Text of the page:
Americans fret about Islam, immigrants, the future — and each other

(RNS) Anxiety looms on all fronts and Americans are split -- 49 percent to 49 percent -- on whether “America’s best days are ahead of us or behind us.”

Demonstrators picket against the possible arrivals of undocumented migrants who may be processed at the Murrieta Border Patrol Station in Murrieta, California July 1, 2014.  REUTERS/Sam Hodgson
Americans are anxious about Islam, bothered by immigrants and mistrustful across racial lines, finds a new survey by the Public Religion Research Institute.

Americans are anxious about Islam, bothered by immigrants and mistrustful across racial lines, finds a new survey by the Public Religion Research Institute. Black Lives Matter photo courtesy of Unitarian Universalist Fellowship of Northern Nevada; immigragion protest photo courtesy of Reuters; ISIL photo public domain, courtesy of Wikipedia

(RNS) Americans of all faiths and viewpoints are gloomy about the economy, anxious about Islam, bothered by immigrants and mistrustful across racial lines, a new survey finds.

The Public Religion Research Institute’s annual American Values Survey, released Tuesday (Nov. 17), documents discontent among all major religious groups, races and political views.

“I am struck by the high level of anxiety and worry on all fronts,” said PRRI CEO Robert Jones, though he underscored that white evangelical Protestants express it most sharply.

For the first time in six years of the survey, Americans are split — 49 percent to 49 percent — on whether “America’s best days are ahead of us or behind us.”

The survey of 2,695 U.S. adults was conducted between Sept. 11 and Oct. 4, 2015 — weeks before the latest horrific attacks in Paris.

However, public opinion polls measure perceptions, which can be worse than what is actually happening.

The 2015 headlines likely influenced views, said Jones. He cited the January attack on Charlie Hebdo magazine; months of videotaped beheadings of Christians in Libya; waves of Syrian immigrants, chiefly Muslim, fleeing escalating violence at home; the 2016 presidential election campaign; and the #blacklivesmatter movement that has emerged after police shootings of black Americans.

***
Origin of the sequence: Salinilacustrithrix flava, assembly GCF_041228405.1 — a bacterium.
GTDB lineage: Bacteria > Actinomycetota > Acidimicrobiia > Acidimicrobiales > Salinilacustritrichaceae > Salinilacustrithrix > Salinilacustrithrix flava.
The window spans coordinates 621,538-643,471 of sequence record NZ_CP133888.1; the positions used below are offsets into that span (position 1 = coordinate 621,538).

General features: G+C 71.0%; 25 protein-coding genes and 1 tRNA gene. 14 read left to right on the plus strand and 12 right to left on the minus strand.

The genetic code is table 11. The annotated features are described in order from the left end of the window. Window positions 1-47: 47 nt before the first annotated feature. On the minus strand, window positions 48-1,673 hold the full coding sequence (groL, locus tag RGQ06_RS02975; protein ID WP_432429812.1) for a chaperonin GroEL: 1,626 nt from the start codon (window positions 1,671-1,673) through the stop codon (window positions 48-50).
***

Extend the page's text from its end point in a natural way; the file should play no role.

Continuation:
READ: Jesus would welcome Syrian refugees

A majority of Americans (56 percent, including majorities in all the major Christian traditions) say the values of Islam are at odds with American values. That’s a significant rise since 2011 when Americans were split, with 47 percent saying the values were incompatible while 48 percent disagreed.

This includes:

  • 73 of white evangelical Protestants (up from 59 percent in 2011)
  • 63 percent of white mainline Protestants (47 percent)
  • 61 percent of Catholics (41 percent)

Only two groups did not reflect significant change.

  • 55 percent of black Protestants said values were incompatible (51 percent)
  • 41 percent of “nones,” people who claim no religious label (42 percent).

The responses of Muslims, Jews and Hindus on that subject are not broken out because their numbers are too small to be statistically compared on individual questions. The overall survey, conducted online and by phone, has a margin of error of plus or minus 2.6 percentage points.

The survey also finds significant unease across racial lines.

READ: Packers’ Aaron Rodgers denounces anti-Islamic fan who ruined moment of silence

According to the PRRI report, the number of Americans who say that racial tensions are a major concern in their community more than doubled, going from 17 percent in 2012 to 35 percent now. Concern about crime as a major problem has risen from 33 percent to 48 percent in the same period.